It happened again this week, first in an online article and then in a public place: The depths of silent suffering that war veterans endure appeared. Each of these two appearances is tragic on its own, and what is also devastating is that the silent suffering goes deeper and stretches more broadly across this nation and others than most of us would begin to imagine.
In a piece on Wednesday at Salon.com, titled “My Dad is Gone, But I Can’t Let Go of His Things,” although the focus was on the writer’s inability to throw out the father’s belongings, interwoven in the article was the information that the father who died had been a war veteran, was living alone “in a room rented to him by the Veterans Administration” when his family would not take him in, and died from a pill overdose. Ah, no, another one?! And was the overdose on purpose or from the kind of drug cocktails, or mixtures of drugs, that the VA hands out liberally and that has alarmed the Department of Defense because of deaths caused by drug interactions? The writer doesn’t say, although the veteran had talked at the VA about killing himself, but either option is horrible, and deaths of veterans are happening far too often in both ways.
In a public, recreational area, I saw a Vietnam vet whose torment, like that of many, continues these four decades after he came home from war. The person on whom he ought to have been able to count the most for understanding and support primarily feels irritation and anger about his suffering. He is one of the most life-affirming people who ever walked the earth when he comes out of these states, but now that the torment has again become a tsunami, even his adored children do not bring a smile to his face. Watching, I could see that the skill and speed with which he can usually manage work and the warmth and graciousness of his way with people are not at this time available to him.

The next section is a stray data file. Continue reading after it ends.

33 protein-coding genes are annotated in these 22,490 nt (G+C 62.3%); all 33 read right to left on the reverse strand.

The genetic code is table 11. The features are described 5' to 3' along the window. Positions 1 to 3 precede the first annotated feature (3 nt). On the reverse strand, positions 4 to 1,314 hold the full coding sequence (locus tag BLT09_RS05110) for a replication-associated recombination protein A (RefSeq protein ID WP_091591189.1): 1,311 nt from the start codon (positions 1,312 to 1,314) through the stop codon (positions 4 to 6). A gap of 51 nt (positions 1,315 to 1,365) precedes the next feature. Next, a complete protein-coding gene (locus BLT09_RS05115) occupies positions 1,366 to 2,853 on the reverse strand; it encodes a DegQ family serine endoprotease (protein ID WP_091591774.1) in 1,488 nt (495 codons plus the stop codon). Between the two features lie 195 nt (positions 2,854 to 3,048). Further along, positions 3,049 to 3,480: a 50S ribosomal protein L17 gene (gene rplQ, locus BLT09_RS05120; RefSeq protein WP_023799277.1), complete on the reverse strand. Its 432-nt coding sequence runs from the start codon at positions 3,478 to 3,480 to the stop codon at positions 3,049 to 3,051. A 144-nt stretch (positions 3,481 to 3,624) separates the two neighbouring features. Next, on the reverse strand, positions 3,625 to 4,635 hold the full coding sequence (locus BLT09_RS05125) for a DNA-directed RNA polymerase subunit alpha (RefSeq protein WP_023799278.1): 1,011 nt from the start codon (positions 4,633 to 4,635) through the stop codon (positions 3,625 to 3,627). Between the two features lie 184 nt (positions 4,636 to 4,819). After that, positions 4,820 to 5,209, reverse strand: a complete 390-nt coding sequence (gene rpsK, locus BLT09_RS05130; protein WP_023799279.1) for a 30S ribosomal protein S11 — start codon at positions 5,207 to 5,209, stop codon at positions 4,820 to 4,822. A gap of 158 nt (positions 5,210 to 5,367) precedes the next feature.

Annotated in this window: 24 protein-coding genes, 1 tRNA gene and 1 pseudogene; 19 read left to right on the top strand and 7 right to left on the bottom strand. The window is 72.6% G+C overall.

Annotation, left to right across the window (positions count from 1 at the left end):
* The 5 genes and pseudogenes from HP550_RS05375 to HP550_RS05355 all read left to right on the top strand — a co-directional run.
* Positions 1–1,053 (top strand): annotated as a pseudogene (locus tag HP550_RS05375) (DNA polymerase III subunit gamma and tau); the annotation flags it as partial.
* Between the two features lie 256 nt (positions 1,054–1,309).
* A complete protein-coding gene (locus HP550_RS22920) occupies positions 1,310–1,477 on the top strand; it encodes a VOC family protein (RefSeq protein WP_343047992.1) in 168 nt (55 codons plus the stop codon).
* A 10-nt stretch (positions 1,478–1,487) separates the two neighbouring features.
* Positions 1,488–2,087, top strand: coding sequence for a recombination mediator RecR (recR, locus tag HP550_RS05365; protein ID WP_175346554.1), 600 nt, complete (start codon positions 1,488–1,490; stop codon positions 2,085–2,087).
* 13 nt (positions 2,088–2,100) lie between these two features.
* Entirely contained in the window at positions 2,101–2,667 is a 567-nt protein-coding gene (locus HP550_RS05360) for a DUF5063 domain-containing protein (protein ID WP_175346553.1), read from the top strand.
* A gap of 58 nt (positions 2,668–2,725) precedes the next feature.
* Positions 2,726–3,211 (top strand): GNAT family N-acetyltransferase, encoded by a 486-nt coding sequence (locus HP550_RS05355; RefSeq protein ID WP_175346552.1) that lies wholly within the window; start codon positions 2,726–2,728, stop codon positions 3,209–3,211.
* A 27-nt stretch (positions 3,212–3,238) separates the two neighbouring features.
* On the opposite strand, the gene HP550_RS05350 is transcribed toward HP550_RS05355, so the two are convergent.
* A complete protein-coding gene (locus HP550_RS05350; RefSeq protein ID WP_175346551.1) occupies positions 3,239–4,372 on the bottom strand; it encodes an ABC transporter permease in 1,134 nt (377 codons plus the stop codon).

Is it the combination of drugs he is on, the inability of those closest to him to offer what he needs, the fortress around him that keeps away the people who want to be there for him, or some combination of these? The answer is unknown until something happens to help relieve his suffering, and at this point it is impossible to predict what that could be.
In the brilliant novel, Oldest Living Confederate Widow Tells All, the widow, seeing that four decades after her husband’s war, he returns to the battlefield where he saw his best friend killed, wonders “at the headlock History still had on my man,” asks whether it will ever end, and struggles to find a way to bring him back from where he has gone.
Our uncertainty about how to bring these suffering souls back to where love and compassion are must not keep us from trying. What matters is that something, someone must get through. Those who love him are paralyzed with fear that he will try to kill himself, as he has tried before. When the suffering is so great, and life itself at stake, it feels unthinkable to risk any step that could harm more than help.
But let us offer to have veterans take us along by telling us how their journeys have been and where they are now. Let us listen with openness and respect, whatever our views about the war in which they fought. Let us hear what these human beings have to say about the parts of their lives where they have lived and still live in extremis, where most of us have never been. They are part of our world.
We must reach out, say we care even if they seem not to hear, even if we feel they are trying to drive us away, for it may be because they don’t want to burden us, don’t want anyone to see them feeling so miserable, feel confused and tormented about whether the fact that dear comrades of theirs died at war should mean that they, the survivors, ought to be unable to enjoy life themselves or ought to treasure it all the more.
In the face of their silent suffering, if we remain silent, more will feel too alone and die too soon.